Grave of the Railroad Dog
Fort Collins, Colorado
Visitors to our Roadside Pet Cemetery know that there exists in America a heroic dog archetype: the kind but hardworking mutt who triumphs over melting pot beginnings and adversity, sometime appearing out of nowhere, to win the hearts of the humans around them. Annie The Railroad Dog certainly qualifies for our list.
Some sixty years ago, Annie greeted passengers at the Mason Street train station in Ft. Collins, Colorado. Like fellow depression-era train station mascot, Shep, of Ft. Benton, Montana, she was adopted by railroad men during the '30s, and became a local celebrity in the years that followed. A report from the period notes that newcomers were surprised when disembarking locals greeted Annie before their own families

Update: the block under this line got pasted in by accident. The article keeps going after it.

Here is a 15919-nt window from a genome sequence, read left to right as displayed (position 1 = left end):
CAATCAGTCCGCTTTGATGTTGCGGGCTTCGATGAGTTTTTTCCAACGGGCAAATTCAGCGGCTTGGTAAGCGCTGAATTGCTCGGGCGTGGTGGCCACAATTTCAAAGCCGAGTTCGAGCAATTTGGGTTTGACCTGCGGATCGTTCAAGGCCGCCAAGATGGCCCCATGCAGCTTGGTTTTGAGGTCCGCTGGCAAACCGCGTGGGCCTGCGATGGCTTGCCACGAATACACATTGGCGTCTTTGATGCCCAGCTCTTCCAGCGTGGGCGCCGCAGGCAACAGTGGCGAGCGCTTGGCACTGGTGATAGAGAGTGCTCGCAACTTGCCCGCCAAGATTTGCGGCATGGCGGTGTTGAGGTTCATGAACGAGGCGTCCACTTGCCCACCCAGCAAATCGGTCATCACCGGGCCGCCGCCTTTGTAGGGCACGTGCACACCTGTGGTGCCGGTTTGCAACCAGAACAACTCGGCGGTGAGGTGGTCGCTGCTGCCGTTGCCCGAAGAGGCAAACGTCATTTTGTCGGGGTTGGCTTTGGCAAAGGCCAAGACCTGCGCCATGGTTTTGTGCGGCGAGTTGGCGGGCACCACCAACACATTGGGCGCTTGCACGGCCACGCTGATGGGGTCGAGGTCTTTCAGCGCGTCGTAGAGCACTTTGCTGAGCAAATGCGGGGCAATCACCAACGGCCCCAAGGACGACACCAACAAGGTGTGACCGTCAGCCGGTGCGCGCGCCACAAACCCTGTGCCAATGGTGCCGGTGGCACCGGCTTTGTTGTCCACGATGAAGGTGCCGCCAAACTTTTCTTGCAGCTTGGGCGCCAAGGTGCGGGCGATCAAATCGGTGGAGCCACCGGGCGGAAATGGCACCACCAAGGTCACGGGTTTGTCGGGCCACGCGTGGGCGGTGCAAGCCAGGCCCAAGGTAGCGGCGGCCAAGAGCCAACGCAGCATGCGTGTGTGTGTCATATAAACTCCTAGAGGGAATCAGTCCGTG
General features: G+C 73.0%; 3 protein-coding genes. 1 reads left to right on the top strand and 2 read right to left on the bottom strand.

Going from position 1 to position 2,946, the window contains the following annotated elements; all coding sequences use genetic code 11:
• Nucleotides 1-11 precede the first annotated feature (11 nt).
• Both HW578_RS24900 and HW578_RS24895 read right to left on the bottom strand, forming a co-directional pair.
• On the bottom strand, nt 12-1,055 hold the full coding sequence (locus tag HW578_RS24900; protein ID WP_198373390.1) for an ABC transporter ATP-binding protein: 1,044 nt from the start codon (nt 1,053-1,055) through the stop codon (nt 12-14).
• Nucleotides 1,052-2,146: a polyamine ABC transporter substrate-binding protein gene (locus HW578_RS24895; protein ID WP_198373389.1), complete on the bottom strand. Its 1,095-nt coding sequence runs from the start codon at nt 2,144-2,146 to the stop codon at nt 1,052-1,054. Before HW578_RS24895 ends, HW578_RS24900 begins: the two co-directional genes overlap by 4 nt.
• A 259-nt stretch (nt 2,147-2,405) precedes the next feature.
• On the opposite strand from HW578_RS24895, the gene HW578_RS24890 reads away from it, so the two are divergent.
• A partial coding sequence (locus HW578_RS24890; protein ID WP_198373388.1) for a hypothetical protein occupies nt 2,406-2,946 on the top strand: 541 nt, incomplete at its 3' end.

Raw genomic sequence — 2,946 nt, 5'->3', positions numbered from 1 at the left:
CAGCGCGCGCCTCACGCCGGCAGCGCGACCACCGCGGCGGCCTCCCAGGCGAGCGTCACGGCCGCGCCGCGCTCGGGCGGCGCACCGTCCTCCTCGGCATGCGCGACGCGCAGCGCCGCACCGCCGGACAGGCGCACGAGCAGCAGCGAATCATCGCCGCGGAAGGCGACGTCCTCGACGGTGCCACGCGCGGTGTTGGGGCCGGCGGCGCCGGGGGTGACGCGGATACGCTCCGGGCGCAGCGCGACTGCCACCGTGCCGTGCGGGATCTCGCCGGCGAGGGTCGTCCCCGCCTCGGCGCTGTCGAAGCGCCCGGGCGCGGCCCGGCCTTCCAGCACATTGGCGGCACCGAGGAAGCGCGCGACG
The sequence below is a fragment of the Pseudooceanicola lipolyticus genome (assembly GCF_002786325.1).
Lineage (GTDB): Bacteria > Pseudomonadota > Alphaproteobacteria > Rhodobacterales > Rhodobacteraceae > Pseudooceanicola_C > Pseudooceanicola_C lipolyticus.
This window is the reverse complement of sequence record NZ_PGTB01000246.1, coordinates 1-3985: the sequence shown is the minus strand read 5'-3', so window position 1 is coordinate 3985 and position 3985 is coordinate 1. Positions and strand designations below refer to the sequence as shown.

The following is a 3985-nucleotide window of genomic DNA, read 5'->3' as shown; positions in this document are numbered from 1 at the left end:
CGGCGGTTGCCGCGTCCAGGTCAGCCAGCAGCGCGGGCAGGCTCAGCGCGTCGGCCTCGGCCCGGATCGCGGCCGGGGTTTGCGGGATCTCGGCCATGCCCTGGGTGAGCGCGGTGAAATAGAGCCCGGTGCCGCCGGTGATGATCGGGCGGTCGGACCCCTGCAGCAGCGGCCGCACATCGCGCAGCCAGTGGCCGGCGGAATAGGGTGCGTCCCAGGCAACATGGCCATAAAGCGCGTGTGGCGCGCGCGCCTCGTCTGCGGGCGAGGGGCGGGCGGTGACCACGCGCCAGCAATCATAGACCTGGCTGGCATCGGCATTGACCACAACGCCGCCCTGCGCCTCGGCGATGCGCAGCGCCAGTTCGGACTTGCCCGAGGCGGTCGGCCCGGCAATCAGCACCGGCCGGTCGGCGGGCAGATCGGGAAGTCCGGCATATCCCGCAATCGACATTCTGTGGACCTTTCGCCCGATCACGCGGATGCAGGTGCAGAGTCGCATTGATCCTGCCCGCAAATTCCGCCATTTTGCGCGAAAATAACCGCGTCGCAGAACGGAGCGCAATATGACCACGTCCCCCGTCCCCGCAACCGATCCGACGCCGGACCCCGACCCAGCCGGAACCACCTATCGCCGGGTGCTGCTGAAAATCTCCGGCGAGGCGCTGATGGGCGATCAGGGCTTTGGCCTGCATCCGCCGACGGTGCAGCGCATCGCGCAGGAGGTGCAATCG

Like another Shep in nearby Broomfield, Colorado, collie mix Annie was a beloved mutt. And today, like Balto, she is honored with an annual celebration, the "Annie Walk," with T-shirts available. And, like Patsy Ann, there is a book written about her, Annie The Railroad Dog, A True Story. In fact, she is also featured in the collection titled Owney the Post Office Dog and Other Great Dog Stories.
Annie's Mason Street grave site (near Laporte Avenue) is a historical landmark, while her two and a half foot tall statue is out in front of the town library, marking the start of the annual Annie dog walk. The statue's one paw is held out to visitors, as if to say, "Read, boy! Read!"
Those interested can get their own casting of the statue from sculptor Dawn Weiner.